I don’t want to minimize the real world effects of extremist violence, but at its core is something much less frightening and relatable—ultimately, these dudes just want to ride horses on open plains.
What is an American dream? What is an American nightmare? Is there an American dream?
“It’s 2030. Your investments paid off. Your log cabin is built. And your guns are safe.”
…Kidding, but not far off. I’m practically a boomer so the “American Dream” is still a house with a white picket fence but no kids because I’m actually a millennial. And that house exists in the default Windows XP Bliss background.
For me, these symbols represent a pre-9/11 world where it was easy to dream about a utopia ushered in by the internet, and upward mobility was all but guaranteed. I’m not sure if my version points towards a lack of imagination or if a better world seems so impossible. I still think there’s an American Dream, it’s just become much more divergent and exclusive. It’s what the white picket fence represents…it’s aspirational, it’s the ability to dream…the promise of a better life than that of your parents. The window just keeps getting smaller.
The American nightmare is much easier to imagine. It’s the ability to have an American dream that is getting smaller. A lot of people are living their American nightmare. They feel they cannot transcend or ascend their current situation and will always be at the whims of their environment and their outside forces. I think that's maybe more a sort of male thing. I think women probably understand that sort of feeling, maybe more, so now that more men are feeling that way it could be one of the reasons why so many are sort of lashing out against the system as they see it.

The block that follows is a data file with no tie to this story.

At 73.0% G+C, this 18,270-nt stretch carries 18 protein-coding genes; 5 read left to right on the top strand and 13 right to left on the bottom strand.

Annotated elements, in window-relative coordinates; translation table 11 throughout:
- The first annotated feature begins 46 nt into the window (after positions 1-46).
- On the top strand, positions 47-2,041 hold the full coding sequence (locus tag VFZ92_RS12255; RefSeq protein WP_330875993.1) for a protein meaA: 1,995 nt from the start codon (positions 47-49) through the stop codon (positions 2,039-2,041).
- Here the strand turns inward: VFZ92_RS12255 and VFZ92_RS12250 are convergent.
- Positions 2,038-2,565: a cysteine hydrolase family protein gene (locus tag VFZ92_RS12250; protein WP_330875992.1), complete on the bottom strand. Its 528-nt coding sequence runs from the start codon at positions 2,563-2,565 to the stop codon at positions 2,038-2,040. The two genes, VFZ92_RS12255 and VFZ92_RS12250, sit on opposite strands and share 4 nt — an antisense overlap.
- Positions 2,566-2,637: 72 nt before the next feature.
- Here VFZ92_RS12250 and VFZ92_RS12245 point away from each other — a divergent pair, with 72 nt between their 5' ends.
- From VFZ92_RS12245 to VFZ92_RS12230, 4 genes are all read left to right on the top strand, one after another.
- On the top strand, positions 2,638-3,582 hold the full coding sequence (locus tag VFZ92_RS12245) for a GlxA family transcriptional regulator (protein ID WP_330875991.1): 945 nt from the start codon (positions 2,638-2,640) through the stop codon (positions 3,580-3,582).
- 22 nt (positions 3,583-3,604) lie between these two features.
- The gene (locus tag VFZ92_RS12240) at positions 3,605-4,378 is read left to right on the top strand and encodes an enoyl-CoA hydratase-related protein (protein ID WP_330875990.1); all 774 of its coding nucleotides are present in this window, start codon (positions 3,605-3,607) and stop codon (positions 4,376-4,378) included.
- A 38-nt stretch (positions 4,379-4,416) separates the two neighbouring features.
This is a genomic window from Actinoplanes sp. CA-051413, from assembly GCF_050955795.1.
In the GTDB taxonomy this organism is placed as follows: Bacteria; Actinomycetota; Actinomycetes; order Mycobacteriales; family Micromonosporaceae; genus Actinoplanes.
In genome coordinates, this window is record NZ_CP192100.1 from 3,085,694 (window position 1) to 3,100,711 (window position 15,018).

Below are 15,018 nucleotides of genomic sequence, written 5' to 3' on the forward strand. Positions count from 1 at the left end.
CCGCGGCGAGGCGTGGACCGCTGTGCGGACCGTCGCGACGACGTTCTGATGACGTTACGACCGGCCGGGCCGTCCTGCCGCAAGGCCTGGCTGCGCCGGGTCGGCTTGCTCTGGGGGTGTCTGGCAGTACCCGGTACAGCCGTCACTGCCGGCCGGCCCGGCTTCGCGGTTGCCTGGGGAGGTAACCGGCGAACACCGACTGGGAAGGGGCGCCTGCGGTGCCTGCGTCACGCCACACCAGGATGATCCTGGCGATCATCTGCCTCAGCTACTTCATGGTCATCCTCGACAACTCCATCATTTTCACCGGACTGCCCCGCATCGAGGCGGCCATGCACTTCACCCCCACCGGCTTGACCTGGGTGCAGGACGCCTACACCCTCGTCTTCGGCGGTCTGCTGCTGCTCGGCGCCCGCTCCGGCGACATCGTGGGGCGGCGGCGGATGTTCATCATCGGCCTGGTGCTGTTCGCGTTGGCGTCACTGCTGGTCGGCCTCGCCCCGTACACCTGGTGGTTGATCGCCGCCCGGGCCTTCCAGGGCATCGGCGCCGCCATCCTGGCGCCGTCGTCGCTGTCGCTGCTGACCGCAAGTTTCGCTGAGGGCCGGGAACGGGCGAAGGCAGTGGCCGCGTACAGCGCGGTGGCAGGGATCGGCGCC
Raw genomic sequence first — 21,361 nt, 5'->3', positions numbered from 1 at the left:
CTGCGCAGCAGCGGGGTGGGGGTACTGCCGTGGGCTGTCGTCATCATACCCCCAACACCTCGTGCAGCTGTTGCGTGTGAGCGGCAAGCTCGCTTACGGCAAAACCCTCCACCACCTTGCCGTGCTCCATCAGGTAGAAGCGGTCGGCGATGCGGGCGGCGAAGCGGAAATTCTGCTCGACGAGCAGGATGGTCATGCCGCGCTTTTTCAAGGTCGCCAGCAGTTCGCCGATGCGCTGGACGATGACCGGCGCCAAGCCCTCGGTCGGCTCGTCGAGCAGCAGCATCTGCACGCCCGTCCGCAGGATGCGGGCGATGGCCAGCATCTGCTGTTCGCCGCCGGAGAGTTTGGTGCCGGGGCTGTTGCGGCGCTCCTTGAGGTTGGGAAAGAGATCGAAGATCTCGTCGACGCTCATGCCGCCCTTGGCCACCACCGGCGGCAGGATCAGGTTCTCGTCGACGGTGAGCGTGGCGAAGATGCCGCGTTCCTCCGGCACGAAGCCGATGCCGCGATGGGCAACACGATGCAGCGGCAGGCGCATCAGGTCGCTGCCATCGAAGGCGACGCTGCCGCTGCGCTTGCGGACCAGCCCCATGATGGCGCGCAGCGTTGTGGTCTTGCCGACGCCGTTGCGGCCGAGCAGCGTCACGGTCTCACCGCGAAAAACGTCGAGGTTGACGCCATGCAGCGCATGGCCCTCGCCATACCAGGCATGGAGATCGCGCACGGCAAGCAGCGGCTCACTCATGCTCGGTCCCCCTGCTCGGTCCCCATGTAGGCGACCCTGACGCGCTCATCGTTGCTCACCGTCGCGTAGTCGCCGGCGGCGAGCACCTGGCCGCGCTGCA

Numerous warnings in the form of literature seem to have been mistaken for how-to manuals. We’re living through the synthesis of so many dystopian fictions—born near the tail end of a real life game of Monopoly. And yet, my life is relatively good. This is an impressive contradiction where both things seem to be true….very Machiavellian. The perpetuation of the status quo is one version of the American nightmare, where resiliency is exploited and living in limbo feels like a privilege.